Arid zone adaptations with Woomera

Pretty Digital - Wednesday, August 13, 2014

Students from Woomera Area School visited Arid Recovery last Thursday. The students had been given an assignment on adaptations to the environment, and came to the Reserve to obtain some further information and partake in some fun hands-on learning. 

A group of 9 students, aged from 8 to 17 years old arrived at 10am on a beautiful autumn day. The students were given a safety induction, and topped up their sunscreen and water bottles before setting off on a tour along the nature trail. Stopping at each sign post, the students asked intelligent and thoughtful questions, in order to give them as much background information before they started on their assignment.

It was then back to the ATCO for recess, before getting started on a tracks and scats workshop in the sand dunes. The students identified the tracks of our reintroduced species and other common animals of the Reserve by comparing tracks in the sand to photos on a handout. They also learnt how to identify the scat of various animals, including herbivores, reptiles and carnivores. The workshop concluded with a track drawing session in the sand.

Students identifying tracks in the sand with Education and Community Officer, Anni Walsh

A flora ID workshop was next, with the students learning the difference between grasses, shrubs and trees.  Some common plants of the region were pointed out, and the students learned which plants the animals prefer, and the various adaptations that have enabled the plants to survive in harsh conditions.

The smell of a sausage sizzle bought the kids back to the ATCO for a delicious bbq lunch, and then it was time to learn about trapping and tracking animals at Arid Recovery.  The students learnt about the different traps that target different animals, before setting a cage trap and an Elliott trap and then had a go at radio tracking.

“The Woomera kids were brilliant,” exclaims Education and Community Officer Anni Walsh. “They were extremely well behaved, and were really in-tune with what we do at Arid Recovery.”

“I’m sure that they will go back to school with a greater understanding of arid zone adaptations, and I hope that they had a great time while they were visiting the Reserve.”

 Students drawing tracks in the sand to help with their identification skills

If you are interested in visiting Arid Recovery with your school, please email


Mulga Snake caught in mesh

Pretty Digital - Wednesday, August 13, 2014

Arid Recovery Field Officer, Craig Wyatt and volunteer Zac Richardson got a surprise today when they saw a 1.7m long Mulga Snake (Pseudechis australis) caught in the Arid Recovery feral-proof fence.

“We were driving along checking cat traps as we do every morning, when I noticed a long dark shape at the bottom of the fence,” Craig explains. “As I went to have a closer look I noticed it was a Mulga Snake. The poor bugger was caught in the fence and had recently carked it.”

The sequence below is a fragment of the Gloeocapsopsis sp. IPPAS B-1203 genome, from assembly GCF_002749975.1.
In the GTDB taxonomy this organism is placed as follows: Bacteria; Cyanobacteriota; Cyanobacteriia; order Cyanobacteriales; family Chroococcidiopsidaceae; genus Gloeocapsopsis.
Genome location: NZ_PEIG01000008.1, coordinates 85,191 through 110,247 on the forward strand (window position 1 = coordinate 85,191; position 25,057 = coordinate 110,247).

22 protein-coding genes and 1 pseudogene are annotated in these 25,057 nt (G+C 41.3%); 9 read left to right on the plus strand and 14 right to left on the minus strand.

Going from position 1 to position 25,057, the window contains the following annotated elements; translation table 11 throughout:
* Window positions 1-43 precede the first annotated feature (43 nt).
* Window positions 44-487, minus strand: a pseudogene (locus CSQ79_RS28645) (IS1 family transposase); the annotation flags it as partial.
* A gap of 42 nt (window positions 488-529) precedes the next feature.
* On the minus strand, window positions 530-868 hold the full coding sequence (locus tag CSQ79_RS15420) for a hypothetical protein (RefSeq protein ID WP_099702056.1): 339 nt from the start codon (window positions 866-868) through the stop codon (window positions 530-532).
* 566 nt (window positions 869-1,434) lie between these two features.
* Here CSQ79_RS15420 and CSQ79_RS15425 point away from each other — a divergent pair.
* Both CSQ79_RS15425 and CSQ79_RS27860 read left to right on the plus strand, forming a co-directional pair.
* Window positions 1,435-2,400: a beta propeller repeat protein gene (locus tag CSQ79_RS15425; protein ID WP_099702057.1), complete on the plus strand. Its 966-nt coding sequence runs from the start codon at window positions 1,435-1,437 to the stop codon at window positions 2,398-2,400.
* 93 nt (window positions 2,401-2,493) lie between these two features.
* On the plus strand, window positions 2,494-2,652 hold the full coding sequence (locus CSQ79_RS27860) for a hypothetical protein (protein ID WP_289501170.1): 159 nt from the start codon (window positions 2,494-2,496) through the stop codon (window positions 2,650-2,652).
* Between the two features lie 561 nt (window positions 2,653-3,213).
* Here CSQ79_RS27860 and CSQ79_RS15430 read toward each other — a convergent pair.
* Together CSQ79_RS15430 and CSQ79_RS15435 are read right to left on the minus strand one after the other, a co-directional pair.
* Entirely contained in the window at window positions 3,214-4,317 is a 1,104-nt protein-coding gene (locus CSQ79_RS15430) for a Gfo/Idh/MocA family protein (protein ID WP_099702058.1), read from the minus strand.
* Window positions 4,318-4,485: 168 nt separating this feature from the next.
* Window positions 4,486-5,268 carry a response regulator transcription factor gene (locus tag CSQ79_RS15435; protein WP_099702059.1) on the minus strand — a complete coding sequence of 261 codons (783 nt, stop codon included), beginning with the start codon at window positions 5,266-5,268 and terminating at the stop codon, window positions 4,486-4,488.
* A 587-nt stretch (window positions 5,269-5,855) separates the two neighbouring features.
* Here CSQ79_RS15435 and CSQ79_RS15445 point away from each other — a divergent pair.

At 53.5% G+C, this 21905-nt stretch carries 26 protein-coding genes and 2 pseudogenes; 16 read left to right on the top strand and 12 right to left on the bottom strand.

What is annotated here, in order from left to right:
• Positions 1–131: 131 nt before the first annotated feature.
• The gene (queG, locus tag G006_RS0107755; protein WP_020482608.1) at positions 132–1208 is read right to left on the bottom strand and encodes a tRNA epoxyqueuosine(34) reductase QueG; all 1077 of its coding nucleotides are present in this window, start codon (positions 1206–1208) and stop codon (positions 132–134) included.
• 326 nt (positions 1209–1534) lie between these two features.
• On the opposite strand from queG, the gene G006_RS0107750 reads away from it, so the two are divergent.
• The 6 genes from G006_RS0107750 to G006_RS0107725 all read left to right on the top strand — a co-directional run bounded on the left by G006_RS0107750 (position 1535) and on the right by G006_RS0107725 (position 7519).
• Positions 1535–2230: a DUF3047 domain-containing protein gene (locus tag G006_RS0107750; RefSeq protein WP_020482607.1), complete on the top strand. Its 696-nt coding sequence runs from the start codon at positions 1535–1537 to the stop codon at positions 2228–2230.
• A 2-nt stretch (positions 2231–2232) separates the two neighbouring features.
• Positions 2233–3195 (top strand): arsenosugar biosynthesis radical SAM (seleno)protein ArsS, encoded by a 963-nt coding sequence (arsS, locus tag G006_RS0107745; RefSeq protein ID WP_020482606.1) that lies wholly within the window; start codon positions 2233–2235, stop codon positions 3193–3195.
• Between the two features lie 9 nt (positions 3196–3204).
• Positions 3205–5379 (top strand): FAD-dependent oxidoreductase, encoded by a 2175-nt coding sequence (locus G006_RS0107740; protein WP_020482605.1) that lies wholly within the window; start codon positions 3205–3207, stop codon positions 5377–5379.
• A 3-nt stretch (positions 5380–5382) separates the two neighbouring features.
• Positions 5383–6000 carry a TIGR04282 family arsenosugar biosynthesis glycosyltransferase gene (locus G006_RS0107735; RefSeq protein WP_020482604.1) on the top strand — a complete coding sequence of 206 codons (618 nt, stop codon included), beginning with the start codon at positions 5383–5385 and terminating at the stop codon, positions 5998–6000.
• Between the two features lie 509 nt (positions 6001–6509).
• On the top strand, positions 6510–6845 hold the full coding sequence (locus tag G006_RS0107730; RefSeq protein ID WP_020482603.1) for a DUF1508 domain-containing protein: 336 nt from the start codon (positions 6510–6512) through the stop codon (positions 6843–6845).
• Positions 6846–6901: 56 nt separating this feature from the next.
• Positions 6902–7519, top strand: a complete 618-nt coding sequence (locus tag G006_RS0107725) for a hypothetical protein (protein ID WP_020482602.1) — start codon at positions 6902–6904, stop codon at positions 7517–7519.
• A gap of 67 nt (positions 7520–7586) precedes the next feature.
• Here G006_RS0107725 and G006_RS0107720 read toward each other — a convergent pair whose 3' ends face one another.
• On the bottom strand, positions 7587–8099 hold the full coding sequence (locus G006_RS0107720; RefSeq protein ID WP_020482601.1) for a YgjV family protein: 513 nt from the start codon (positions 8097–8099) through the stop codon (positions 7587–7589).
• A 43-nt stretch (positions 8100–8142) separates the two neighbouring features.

Craig believes that the Mulga Snake must have been on its last legs. “It was covered in ticks, and I think the struggle to get through the small gap in the mesh must have worn it out,” Craig said.

Craig brought the Mulga Snake back to the Arid Recovery office for the staff to do a closer inspection. A stomach content analysis showed that the Mulga Snake’s gut was full of worms and an entire juvenile sleepy lizard (Tiliqua rugosa)!

Although it is sad that the snake passed away, it is a natural part of life, particularly in the arid zone at the end of summer, where food and water is scarce.

If you would like to find out more about snakes in the arid zone check out our snake awareness blog.

Annual Trapping done and dusted

Pretty Digital - Wednesday, August 13, 2014

Annual trapping 2014 has been and gone for another year, with a whirlwind of excitement, animals and extreme weather conditions.

The lids are securely closed on pitfall traps, equipment is packed away, and the volunteers have all returned home. Arid Recovery internship student and database queen, Bianca, has plugged in the data from Arid Recovery’s 17th year of annual small mammal and reptile trapping.

This year’s field work was challenging, thanks to our unpredictable arid zone climate. The temperature throughout the week was in the low to mid 40s, with thunderstorms threatening on the final days of trapping. Even the wet weather and stormy conditions couldn’t put a dampener on the enthusiasm of volunteers, with some embracing the change in weather conditions with an elaborate rain dance!

A total of 110 mammals were captured in 2014, with all native mammal species caught inside the Reserve. The Spinifex Hopping Mouse (Notomys alexis) was the most abundant mammal species. However, the introduced House Mouse (Mus musculus) was trapped inside the Reserve and at sites beyond the fence, and was found in traps more often than other native species, the Plains Rat (Pseudomys australis) and Bolam's Mouse (Pseudomys bolami bolami).

Bec West concentrates carefully whilst processing a Lerista (Lerista labialis)

The Leristas (Lerista labialis) were by far the largest number of reptiles captured, with 143 of these slippery suckers pulled out of pits. Other common cold-blooded captures include the Royal Skink (Ctenotus regius) and the fine-looking Ford’s Dragon (Ctenophorus fordi).

In total 18 different reptile species were captured and brought back to the lab for processing. To the volunteers' delight some rarer reptile species also made an appearance, with the distinctly stripy Desert Banded Snake (Simoselaps bertholdi) and the cute Crowned Gecko (Lucasium stenodactylum) keeping the crowds smiling!


A small Spinifex Hopping Mouse (Notomys alexis) found in a pitfall trap

Arid Recovery’s Ecologist, Cat Lynch, was impressed with this year’s trapping efforts. “Mammal captures appeared relatively low, however comparisons with 2013 trapping data shows that we caught a few more critters this year!” remarks Cat. “A wide variety of reptile species were trapped, giving all staff and volunteers an opportunity to appreciate the unique fauna of the Roxby Downs region.”